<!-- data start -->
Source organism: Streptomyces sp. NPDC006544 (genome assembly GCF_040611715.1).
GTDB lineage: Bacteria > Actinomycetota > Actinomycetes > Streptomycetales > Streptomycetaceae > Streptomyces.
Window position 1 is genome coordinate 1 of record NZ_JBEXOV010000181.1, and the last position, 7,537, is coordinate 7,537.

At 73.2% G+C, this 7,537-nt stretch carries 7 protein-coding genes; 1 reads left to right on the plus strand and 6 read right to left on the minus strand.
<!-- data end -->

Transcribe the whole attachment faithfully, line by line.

Source organism: Streptomyces sp. NPDC006544 (genome assembly GCF_040611715.1).
GTDB lineage: Bacteria > Actinomycetota > Actinomycetes > Streptomycetales > Streptomycetaceae > Streptomyces.
Window position 1 is genome coordinate 1 of record NZ_JBEXOV010000181.1, and the last position, 7,537, is coordinate 7,537.

At 73.2% G+C, this 7,537-nt stretch carries 7 protein-coding genes; 1 reads left to right on the plus strand and 6 read right to left on the minus strand.